I am Hubris the Great, and sometimes people – in particular, those automatons who breathe heavily when watching TV – do not understand that there is a method to my scintillating madness. There are some who ask Virago why she, a pretty woman with flashing brown eyes, is involved with such a nutcase like Hubris, a guy who dropped out of MIT, Harvard and Bunker Hill Community College; while others ask me, Hubris, a demi-god, what I am doing with a woman who used to run with a biker club and who went through a harrowing ordeal with drug addiction. I will answer this question in more dramatic detail in future blogs, especially the triumphant moment when we first touched hands, and, with that one touch, both our lives were transformed for the better – since that was the moment I went off psych meds and my Virago never again felt the demonic enticement of recreational drugs.
The question I will answer today is the charge that I am so adrift in grand thoughts that I think Virago is a saint. According to the dolt-population of the Boston area, I shout out this sentiment for all to hear from my portable mountaintop. What these dolts fail to grasp with their molasses-clogged neural network is that I have never called Virago a saint. What I call her is the most beautiful, charming goddess ever to stride the bends and curves of the space-time continuum – that she is poetry, she is song, she is art personified. She is my sun, my moon, my asteroid belt. I abstain from the adjective “saint-like” because I loathe saints.
Saints make great stories and may have done a bit of good here and there, like St. Francis teaching animals the difference between a conjunction and a preposition, but they are horrible people to invite over to your house for tea, or even a Patriots game. Saints make it their self-appointed mission to save humanity, when in most cases it is humanity that must be saved from saints. St. Paul is credited for his entrepreneurial prowess in building the nascent Christian empire, but at the same time he managed to transfer his inborn asexuality into the households of married couples, who, because of the saint, were made to feel guilty about the biological act – and don’t get me started on the two-thousand-year set-back he dealt the female half of the species.
Then there were the early martyr saints, for example Saint Stephen, who was stoned to death at the behest of Saul of Tarsus, who went on the blossom into no other than St. Paul. Remember, though, that saints are always given a speaking platform before suffering some gruesome fate. Stephen was no exception. His last words: “Which one of the Prophets did your fathers not persecute, and they killed the ones who prophesied the coming of the Just One, of whom now, too, you have become betrayers and murderers.” Now, dear reader, imagine this guy at a Midwestern wedding reception? “I would like to make a toast to Alice and Eddie, who, let’s face it, betrayed their fathers by hiring a band called ‘Peanut Brittle.’”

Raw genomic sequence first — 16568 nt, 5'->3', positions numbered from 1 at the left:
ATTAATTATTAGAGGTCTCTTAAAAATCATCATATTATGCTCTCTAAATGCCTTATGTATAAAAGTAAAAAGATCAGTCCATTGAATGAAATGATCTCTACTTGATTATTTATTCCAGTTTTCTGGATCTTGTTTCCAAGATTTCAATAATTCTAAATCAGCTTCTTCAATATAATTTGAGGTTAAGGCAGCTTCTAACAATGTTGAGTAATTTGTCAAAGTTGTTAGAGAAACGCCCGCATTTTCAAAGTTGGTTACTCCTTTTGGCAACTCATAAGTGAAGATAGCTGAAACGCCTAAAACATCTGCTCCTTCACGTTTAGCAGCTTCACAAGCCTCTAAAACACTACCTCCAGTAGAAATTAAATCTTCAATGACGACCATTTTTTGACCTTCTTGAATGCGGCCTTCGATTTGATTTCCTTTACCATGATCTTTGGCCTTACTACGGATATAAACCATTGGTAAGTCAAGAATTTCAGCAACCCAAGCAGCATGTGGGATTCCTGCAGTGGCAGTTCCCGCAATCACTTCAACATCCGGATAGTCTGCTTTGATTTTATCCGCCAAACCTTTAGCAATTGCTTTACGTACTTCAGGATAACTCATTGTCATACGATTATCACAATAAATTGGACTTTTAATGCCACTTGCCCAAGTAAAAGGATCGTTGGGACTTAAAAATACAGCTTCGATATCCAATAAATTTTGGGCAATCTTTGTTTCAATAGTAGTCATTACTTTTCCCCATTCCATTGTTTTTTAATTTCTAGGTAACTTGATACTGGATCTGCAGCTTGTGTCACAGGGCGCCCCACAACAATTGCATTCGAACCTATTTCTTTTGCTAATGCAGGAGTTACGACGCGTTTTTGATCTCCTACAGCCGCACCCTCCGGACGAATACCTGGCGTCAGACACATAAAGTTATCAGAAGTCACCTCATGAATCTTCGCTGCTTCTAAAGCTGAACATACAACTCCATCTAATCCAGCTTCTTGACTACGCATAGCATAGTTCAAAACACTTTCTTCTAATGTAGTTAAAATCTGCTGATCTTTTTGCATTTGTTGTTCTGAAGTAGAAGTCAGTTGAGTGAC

Or if you really like your saints cooked over a warm fire of total weirdness, then your man has to be Saint Paul the Hermit, who lived in a cave in the Theban Desert for 100 years, his only company being a raven who brought the lazy bum a loaf of bread on a daily basis, as if the raven would not have been better off getting a life of his own and telling the Hermit, “Nevermore.” I don’t even want to think of this guy at Alice and Eddie’s wedding reception, what with him probably bringing the goddamn raven as his date.
You see, saints are autocratic by nature. St. Dominic, St. Benedict and St. Francis were the founders of the first monasteries – in other words, cults that ruined the neighborhood. These so-called saints unleashed mendicant monks – a fancy word for creative beggars – on surrounding communities. The difference between these idle nuisances and the guy who wipes down your windshield at a stoplight is that the former is a voodooist who tells you that St. Dominic, St. Benedict or St. Francis will sway the Lord to send you to the Eternal Bonfire if you do not fork over a few alms. That’s right, saints were the first extortionists.
One can call Mother Teresa of Calcutta the biggest self-promoter since Oscar Wilde – and at least Oscar would have shined at Alice and Eddie’s wedding by holding up a glass and, saying: “The proper basis for marriage is mutual misunderstanding, or better, Marriage is the triumph of imagination over intelligence.” Meanwhile, Teresa would show up with TV cameras in tow in order to give Alice a stern lecture on the sins of contraceptives and abortion so that, someday, we can all live in over-crowded, unhealthy, poverty-stricken conditions so that Des Moines can be like Calcutta.
There are even people who aspire to sainthood while youngsters and then later are revealed as callous thugs. Joe Queenan is a writer of witty venom – actually one of my favorite writers – a man who went over the top in making it his life’s mission to destroy Don Knots, John Tesh and Dan Aykroyd. These three men were harmless individuals whose only crime was to solidify white trash culture as the dominant force in America, but Queenan treated them as war criminals and hounded them into their respective professional graves. My point? Queenan started off as a seminary student with designs of becoming a saint.
Oh, there was another seminary student, a saint-wannabe, who ended up showing the world his true ruthless and murderous self – and his name was Josef Stalin.
No, my Virago is no saint, thank you very much. She is kind and cool, modest and generous. She keeps to herself, meaning she has no desire to screw with the heads of millions of people just so she can someday be beatified by the Catholic Church. The only person she looks after is me, Hubris the Great, and I look after her, Virago the Beautiful.